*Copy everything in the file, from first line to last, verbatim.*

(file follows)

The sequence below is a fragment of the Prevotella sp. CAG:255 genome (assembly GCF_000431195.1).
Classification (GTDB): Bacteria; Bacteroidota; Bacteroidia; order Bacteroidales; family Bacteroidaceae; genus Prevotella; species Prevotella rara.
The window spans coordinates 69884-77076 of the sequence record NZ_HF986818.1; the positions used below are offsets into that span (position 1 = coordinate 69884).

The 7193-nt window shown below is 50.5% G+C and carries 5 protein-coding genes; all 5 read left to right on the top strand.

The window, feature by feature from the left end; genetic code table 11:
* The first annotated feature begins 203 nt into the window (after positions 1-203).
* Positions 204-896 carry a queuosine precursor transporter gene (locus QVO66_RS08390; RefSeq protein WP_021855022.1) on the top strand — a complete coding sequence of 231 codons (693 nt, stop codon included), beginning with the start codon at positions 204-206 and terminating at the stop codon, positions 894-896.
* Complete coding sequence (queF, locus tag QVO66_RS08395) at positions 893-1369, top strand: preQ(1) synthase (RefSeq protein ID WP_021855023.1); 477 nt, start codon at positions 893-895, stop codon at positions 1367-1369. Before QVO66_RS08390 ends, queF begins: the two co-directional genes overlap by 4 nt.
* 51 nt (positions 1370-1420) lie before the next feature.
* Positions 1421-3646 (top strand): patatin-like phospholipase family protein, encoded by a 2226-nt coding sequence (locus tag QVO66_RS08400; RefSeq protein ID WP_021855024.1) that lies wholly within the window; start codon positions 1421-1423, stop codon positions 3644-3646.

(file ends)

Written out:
The sequence below is a fragment of the Prevotella sp. CAG:255 genome (assembly GCF_000431195.1).
Classification (GTDB): Bacteria; Bacteroidota; Bacteroidia; order Bacteroidales; family Bacteroidaceae; genus Prevotella; species Prevotella rara.
The window spans coordinates 69884-77076 of the sequence record NZ_HF986818.1; the positions used below are offsets into that span (position 1 = coordinate 69884).

The 7193-nt window shown below is 50.5% G+C and carries 5 protein-coding genes; all 5 read left to right on the top strand.

The window, feature by feature from the left end; genetic code table 11:
* The first annotated feature begins 203 nt into the window (after positions 1-203).
* Positions 204-896 carry a queuosine precursor transporter gene (locus QVO66_RS08390; RefSeq protein WP_021855022.1) on the top strand — a complete coding sequence of 231 codons (693 nt, stop codon included), beginning with the start codon at positions 204-206 and terminating at the stop codon, positions 894-896.
* Complete coding sequence (queF, locus tag QVO66_RS08395) at positions 893-1369, top strand: preQ(1) synthase (RefSeq protein ID WP_021855023.1); 477 nt, start codon at positions 893-895, stop codon at positions 1367-1369. Before QVO66_RS08390 ends, queF begins: the two co-directional genes overlap by 4 nt.
* 51 nt (positions 1370-1420) lie before the next feature.
* Positions 1421-3646 (top strand): patatin-like phospholipase family protein, encoded by a 2226-nt coding sequence (locus tag QVO66_RS08400; RefSeq protein ID WP_021855024.1) that lies wholly within the window; start codon positions 1421-1423, stop codon positions 3644-3646.